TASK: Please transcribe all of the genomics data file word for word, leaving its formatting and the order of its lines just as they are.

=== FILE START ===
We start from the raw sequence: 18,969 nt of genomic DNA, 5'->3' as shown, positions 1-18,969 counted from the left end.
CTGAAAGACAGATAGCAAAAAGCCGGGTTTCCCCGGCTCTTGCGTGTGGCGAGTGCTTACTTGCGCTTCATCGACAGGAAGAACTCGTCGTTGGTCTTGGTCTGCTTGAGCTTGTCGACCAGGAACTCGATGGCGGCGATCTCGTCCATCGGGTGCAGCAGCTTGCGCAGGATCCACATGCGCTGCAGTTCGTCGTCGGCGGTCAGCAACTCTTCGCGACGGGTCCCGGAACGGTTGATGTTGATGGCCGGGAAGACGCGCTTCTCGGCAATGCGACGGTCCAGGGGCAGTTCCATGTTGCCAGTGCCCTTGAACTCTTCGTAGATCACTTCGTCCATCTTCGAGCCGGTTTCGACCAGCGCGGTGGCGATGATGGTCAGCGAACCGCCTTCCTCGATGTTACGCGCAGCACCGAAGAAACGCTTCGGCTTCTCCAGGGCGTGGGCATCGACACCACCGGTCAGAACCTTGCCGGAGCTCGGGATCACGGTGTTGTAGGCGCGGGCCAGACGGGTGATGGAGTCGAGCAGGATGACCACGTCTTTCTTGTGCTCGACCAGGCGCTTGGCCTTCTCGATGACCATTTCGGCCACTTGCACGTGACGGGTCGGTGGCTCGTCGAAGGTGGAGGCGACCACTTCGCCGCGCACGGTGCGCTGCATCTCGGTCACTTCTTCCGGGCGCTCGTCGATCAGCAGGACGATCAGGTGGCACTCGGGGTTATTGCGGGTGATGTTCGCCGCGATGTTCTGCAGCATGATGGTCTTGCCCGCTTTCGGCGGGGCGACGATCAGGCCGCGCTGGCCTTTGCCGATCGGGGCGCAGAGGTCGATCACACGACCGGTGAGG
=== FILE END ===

We start from the raw sequence: 18,969 nt of genomic DNA, 5'->3' as shown, positions 1-18,969 counted from the left end.
CTGAAAGACAGATAGCAAAAAGCCGGGTTTCCCCGGCTCTTGCGTGTGGCGAGTGCTTACTTGCGCTTCATCGACAGGAAGAACTCGTCGTTGGTCTTGGTCTGCTTGAGCTTGTCGACCAGGAACTCGATGGCGGCGATCTCGTCCATCGGGTGCAGCAGCTTGCGCAGGATCCACATGCGCTGCAGTTCGTCGTCGGCGGTCAGCAACTCTTCGCGACGGGTCCCGGAACGGTTGATGTTGATGGCCGGGAAGACGCGCTTCTCGGCAATGCGACGGTCCAGGGGCAGTTCCATGTTGCCAGTGCCCTTGAACTCTTCGTAGATCACTTCGTCCATCTTCGAGCCGGTTTCGACCAGCGCGGTGGCGATGATGGTCAGCGAACCGCCTTCCTCGATGTTACGCGCAGCACCGAAGAAACGCTTCGGCTTCTCCAGGGCGTGGGCATCGACACCACCGGTCAGAACCTTGCCGGAGCTCGGGATCACGGTGTTGTAGGCGCGGGCCAGACGGGTGATGGAGTCGAGCAGGATGACCACGTCTTTCTTGTGCTCGACCAGGCGCTTGGCCTTCTCGATGACCATTTCGGCCACTTGCACGTGACGGGTCGGTGGCTCGTCGAAGGTGGAGGCGACCACTTCGCCGCGCACGGTGCGCTGCATCTCGGTCACTTCTTCCGGGCGCTCGTCGATCAGCAGGACGATCAGGTGGCACTCGGGGTTATTGCGGGTGATGTTCGCCGCGATGTTCTGCAGCATGATGGTCTTGCCCGCTTTCGGCGGGGCGACGATCAGGCCGCGCTGGCCTTTGCCGATCGGGGCGCAGAGGTCGATCACACGACCGGTGAGG